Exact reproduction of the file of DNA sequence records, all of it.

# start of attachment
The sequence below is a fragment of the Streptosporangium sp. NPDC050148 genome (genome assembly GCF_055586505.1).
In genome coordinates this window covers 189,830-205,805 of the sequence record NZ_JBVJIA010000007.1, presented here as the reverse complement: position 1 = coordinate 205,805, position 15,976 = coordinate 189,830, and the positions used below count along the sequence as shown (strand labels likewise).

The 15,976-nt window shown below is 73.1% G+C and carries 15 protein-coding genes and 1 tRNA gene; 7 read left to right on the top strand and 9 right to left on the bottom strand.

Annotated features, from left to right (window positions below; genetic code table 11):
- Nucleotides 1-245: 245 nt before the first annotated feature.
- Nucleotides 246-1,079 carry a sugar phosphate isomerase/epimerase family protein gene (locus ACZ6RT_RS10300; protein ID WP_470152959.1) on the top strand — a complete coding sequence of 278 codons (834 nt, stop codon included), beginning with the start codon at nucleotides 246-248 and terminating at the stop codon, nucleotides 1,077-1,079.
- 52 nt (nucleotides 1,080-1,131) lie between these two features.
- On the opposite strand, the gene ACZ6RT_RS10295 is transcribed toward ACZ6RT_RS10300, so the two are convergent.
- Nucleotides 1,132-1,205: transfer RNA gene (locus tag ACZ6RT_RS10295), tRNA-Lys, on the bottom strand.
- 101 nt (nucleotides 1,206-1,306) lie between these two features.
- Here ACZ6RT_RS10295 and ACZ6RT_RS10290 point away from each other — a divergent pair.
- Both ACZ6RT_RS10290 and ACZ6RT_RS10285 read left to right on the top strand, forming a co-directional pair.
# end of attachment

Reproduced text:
The sequence below is a fragment of the Streptosporangium sp. NPDC050148 genome (genome assembly GCF_055586505.1).
In genome coordinates this window covers 189,830-205,805 of the sequence record NZ_JBVJIA010000007.1, presented here as the reverse complement: position 1 = coordinate 205,805, position 15,976 = coordinate 189,830, and the positions used below count along the sequence as shown (strand labels likewise).

The 15,976-nt window shown below is 73.1% G+C and carries 15 protein-coding genes and 1 tRNA gene; 7 read left to right on the top strand and 9 right to left on the bottom strand.

Annotated features, from left to right (window positions below; genetic code table 11):
- Nucleotides 1-245: 245 nt before the first annotated feature.
- Nucleotides 246-1,079 carry a sugar phosphate isomerase/epimerase family protein gene (locus ACZ6RT_RS10300; protein ID WP_470152959.1) on the top strand — a complete coding sequence of 278 codons (834 nt, stop codon included), beginning with the start codon at nucleotides 246-248 and terminating at the stop codon, nucleotides 1,077-1,079.
- 52 nt (nucleotides 1,080-1,131) lie between these two features.
- On the opposite strand, the gene ACZ6RT_RS10295 is transcribed toward ACZ6RT_RS10300, so the two are convergent.
- Nucleotides 1,132-1,205: transfer RNA gene (locus tag ACZ6RT_RS10295), tRNA-Lys, on the bottom strand.
- 101 nt (nucleotides 1,206-1,306) lie between these two features.
- Here ACZ6RT_RS10295 and ACZ6RT_RS10290 point away from each other — a divergent pair.
- Both ACZ6RT_RS10290 and ACZ6RT_RS10285 read left to right on the top strand, forming a co-directional pair.